Most of the kids in a Nemours facility are little ones. Kids like to touch things. In fact, that very curiousity is _part_of_ the skill set you claim they don't have. The tendency of little ones to touch, feel, tug, pull, and remove shiny things is the 'natural' beginning of technical competency.
He confirmed that the kids WON'T be in a position to touch this particular tree, so I don't see a lot of problems with using curls (or even det-cord) for decorations, as long as it can't endanger any LITTLE KIDS.
Lloyd
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wrote:

Damn, I wish we'd had det-cord when I went to school!

So, is a metal mesh stent in your future? <eek>
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wrote:

That's good.

So stop killing yourself and file for early Social Security, which you've been paying into for the last 40 odd years. I may not have much money, but I have enough, and getting away from the really hard work has done me lots of good. I got out before it killed me. Please consider doing so yourself, for the same reason, my friend.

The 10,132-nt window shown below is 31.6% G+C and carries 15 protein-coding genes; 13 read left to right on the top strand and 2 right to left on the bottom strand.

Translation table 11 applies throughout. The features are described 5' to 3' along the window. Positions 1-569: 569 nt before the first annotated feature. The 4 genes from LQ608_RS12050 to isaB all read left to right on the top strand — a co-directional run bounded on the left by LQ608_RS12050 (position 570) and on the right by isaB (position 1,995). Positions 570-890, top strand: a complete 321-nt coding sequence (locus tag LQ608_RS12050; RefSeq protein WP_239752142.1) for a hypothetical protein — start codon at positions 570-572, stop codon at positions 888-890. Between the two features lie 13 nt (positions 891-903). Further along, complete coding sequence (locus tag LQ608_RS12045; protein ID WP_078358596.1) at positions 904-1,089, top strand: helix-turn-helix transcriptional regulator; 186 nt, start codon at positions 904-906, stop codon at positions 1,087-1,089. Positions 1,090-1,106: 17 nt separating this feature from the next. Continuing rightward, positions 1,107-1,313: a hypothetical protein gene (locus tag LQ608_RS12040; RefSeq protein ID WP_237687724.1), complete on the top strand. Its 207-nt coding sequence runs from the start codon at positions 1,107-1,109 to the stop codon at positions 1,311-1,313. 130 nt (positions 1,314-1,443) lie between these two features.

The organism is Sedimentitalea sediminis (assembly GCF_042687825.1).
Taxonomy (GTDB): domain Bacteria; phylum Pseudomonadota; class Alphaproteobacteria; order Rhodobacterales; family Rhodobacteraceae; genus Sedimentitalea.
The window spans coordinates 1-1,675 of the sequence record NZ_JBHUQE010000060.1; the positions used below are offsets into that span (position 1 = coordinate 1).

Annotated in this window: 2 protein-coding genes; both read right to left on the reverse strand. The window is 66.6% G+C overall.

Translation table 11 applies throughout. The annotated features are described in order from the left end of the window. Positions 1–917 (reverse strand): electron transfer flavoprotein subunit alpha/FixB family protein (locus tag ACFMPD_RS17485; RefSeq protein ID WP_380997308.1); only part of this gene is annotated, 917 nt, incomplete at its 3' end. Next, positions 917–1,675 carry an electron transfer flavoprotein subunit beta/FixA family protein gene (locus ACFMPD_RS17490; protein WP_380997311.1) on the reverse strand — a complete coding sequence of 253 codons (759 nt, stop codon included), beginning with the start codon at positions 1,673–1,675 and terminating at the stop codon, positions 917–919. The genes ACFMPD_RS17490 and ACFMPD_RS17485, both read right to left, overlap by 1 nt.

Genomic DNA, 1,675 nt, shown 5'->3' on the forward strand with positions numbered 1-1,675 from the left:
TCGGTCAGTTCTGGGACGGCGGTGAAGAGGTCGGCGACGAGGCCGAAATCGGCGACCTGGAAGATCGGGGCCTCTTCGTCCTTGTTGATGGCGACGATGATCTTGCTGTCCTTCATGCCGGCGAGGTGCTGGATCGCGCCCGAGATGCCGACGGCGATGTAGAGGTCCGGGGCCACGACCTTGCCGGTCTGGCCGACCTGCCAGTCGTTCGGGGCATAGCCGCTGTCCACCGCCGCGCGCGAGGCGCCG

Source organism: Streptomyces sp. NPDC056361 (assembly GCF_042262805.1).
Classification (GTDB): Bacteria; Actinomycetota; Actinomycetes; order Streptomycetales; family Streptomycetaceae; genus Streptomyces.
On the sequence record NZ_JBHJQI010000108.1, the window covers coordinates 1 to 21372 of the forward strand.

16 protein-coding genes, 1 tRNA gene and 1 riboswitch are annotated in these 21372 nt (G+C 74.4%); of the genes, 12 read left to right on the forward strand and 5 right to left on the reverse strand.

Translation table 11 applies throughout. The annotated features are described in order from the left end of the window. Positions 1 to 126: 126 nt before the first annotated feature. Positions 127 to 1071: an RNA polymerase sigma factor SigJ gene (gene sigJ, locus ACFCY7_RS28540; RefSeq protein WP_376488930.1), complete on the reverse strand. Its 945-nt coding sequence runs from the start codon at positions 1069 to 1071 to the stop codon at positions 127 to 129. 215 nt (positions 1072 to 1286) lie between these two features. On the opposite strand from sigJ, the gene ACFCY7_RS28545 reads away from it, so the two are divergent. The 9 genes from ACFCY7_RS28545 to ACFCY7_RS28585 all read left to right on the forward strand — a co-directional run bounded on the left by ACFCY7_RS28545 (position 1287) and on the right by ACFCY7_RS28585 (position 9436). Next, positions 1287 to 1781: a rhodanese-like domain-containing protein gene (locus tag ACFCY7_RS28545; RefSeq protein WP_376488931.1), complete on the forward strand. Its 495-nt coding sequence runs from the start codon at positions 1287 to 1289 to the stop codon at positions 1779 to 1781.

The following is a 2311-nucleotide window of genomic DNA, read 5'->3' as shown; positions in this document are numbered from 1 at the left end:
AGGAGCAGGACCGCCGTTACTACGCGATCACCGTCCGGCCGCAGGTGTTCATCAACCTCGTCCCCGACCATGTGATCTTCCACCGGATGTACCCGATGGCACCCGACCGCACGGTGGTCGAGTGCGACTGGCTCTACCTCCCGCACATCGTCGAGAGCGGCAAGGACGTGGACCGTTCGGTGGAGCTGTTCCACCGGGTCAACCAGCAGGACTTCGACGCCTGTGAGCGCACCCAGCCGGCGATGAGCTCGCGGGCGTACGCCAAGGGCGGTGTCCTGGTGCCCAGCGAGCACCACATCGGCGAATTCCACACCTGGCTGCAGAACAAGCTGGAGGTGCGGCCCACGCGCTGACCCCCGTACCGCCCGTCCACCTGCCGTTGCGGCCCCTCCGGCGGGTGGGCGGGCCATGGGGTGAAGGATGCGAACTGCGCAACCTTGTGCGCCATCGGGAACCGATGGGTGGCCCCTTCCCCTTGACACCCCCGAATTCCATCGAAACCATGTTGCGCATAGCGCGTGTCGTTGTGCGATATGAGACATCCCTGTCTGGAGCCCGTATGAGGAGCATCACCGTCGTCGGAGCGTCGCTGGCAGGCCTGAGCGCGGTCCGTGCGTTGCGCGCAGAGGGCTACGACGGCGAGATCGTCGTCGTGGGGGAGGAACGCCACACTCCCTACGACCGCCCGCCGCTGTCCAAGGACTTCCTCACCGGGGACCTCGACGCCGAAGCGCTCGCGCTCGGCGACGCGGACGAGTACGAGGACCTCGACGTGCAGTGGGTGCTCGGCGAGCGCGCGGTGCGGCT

Holy Shit, Batman! Will they be doing an R&R job, or do they expect for you to just roll over and die from it? If it doesn't kill you, that might be the "easy" road to disability income. _That_ would suck, wot?

Gunner, smoking is a simple choice. You choose either -to- smoke, or -not- to smoke. Make the decision. Smell like a dirty ashtray to everyone you meet, or don't. The choice is up to you. <g> I'm living proof it can be done. I stink purty!

Dayum, are you a marathon runner, too? Low BP and pulse rates are common to long distance runners.

Jewelcome, buddy.
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On Sat, 17 Sep 2016 20:09:15 -0700, Larry Jaques

Bwahahaha! Where the hell would you get such a stupid idea? Wieber hasn't been paying. It's probably been a couple decades since he last filed a tax return.
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20:09:15 -0700 typed in rec.crafts.metalworking the following: